Look closely at the feature image above, do you see something weird? The minivan is parked between two charging piles and connected to both. This rather odd scene is actually a clever trick by BYD’s Denza brand to allow fast charging on not so fast piles. Let’s examine what’s happening here.
BYD’s upmarket brand Denza launched the D9 MPV last year. It’s a large and luxury people carrier, available as a range-extended or fully electric model. Today we focus on the all-electric version. Of course, the D9 comes with BYD’s blade battery. The car is over five meters long and rather heavy, so BYD puts the biggest iteration of the blade battery so far in the belly of the D9. The capacity is just over 103 kWh and it can be charged at 166 kW maximum. And that’s where things start to get interesting.
A recent survey found that 71% of all DC fast-charging piles in China have a power below 150 kW. The most common fast charger is 120 kW. So you pull up to a charging station in your shiny new Denza D9 with the battery’s state of charge close to zero percent and you expect to fully charge it in 50 minutes or so. That would be possible if the charging pile was able to deliver 166 kW, which in many cases it isn’t. Are you going to be stuck at the charger for much longer than expected?
Well, not with Denza. Luckily BYD provides a convenient solution for this infrastructural problem. The D9 has an AC and DC charge port on the right rear end of the vehicle and another DC port on the left side. The D9 driver simply backs up between two DC chargers and plugs in on both sides of the vehicle. Since the two ports are connected in parallel, the power of both chargers is added up and the D9 will charge at maximum speed.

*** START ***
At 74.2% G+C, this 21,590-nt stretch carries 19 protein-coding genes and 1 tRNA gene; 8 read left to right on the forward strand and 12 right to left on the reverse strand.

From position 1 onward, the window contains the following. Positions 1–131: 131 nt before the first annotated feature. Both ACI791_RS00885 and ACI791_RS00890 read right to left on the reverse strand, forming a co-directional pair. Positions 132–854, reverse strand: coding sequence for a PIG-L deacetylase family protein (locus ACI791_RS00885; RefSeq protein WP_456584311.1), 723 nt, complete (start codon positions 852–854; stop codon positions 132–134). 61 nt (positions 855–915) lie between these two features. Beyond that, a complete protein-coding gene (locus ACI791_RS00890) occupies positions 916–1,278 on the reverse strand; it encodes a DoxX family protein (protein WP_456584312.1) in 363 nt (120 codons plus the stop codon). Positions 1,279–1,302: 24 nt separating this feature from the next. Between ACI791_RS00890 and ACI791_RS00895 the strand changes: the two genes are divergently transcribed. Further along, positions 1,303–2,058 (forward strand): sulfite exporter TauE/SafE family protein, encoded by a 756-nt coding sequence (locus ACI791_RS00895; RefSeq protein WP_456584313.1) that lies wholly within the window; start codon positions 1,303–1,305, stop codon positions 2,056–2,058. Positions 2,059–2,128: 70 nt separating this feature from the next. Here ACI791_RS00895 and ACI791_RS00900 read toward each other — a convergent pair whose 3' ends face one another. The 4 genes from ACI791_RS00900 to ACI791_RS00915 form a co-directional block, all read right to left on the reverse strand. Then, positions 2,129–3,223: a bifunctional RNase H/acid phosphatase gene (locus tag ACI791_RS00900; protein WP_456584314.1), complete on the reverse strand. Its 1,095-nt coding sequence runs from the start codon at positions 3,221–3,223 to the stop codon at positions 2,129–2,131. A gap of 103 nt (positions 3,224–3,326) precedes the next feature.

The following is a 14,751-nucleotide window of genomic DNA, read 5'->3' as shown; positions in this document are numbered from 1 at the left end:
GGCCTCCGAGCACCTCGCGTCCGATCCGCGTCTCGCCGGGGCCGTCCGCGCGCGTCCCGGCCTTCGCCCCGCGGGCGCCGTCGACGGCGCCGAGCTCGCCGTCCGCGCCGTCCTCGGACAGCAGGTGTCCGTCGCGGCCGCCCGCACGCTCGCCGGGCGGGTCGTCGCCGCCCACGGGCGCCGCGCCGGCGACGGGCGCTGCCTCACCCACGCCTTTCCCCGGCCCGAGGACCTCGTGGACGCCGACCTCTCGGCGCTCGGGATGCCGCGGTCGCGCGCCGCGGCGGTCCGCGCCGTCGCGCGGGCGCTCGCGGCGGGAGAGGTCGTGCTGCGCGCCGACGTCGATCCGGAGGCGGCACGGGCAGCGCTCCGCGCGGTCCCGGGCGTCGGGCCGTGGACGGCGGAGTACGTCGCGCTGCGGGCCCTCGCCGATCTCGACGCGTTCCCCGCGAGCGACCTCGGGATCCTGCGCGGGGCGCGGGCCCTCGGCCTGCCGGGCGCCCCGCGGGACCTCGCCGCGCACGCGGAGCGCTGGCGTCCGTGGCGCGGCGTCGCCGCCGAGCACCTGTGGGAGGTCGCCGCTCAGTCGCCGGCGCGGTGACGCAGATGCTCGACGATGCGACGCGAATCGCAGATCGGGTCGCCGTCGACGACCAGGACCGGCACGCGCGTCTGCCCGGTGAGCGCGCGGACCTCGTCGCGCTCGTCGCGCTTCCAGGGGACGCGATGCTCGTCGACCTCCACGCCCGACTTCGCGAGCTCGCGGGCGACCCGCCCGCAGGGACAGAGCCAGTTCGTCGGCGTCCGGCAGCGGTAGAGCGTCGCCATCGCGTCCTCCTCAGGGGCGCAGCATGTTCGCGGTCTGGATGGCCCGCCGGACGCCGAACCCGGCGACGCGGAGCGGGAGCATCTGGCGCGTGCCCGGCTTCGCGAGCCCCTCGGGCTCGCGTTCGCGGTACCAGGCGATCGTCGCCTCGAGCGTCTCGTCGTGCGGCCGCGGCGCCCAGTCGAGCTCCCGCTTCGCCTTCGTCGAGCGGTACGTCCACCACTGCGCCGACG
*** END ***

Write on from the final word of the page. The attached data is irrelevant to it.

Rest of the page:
This double plugging is not new to BYD. As you probably know, the company also makes a lot of buses and coaches and these have battery packs of several hundred kWh. As early as 2017, BYD equipped one of its buses with dual charging ports and since then it spread to forklifts and heavy trucks. Now, the Denza D9 is the first passenger car to do this neat trick.
Compared to Western brands, Chinese cars have always been behind in fast charging. The lack of infrastructure is one of the reasons. But this is about to change. The country adopted the Chaojie protocol, which sets standards for the shape of the connector and allows for fast charging up to 1500 Volts and 600 Amperes (900 kW). The 1500V battery might be some years away (for passenger cars), but this year will see a transition to 800V systems. This opens the way to 480 kW charging. The Xpeng G9 is already available with this charging power. Although the first 480 kW public charger has yet to be deployed, Xpeng, NIO, and GAC Aion have already presented their piles.
We will see the first 480 kW chargers in service later this year. With the 800V battery packs coming to more cars, the roll-out of the new high-speed charging network will undoubtedly go quickly. There’s a good chance that the Denza D9 will remain the only passenger vehicle with dual-connected charging ports.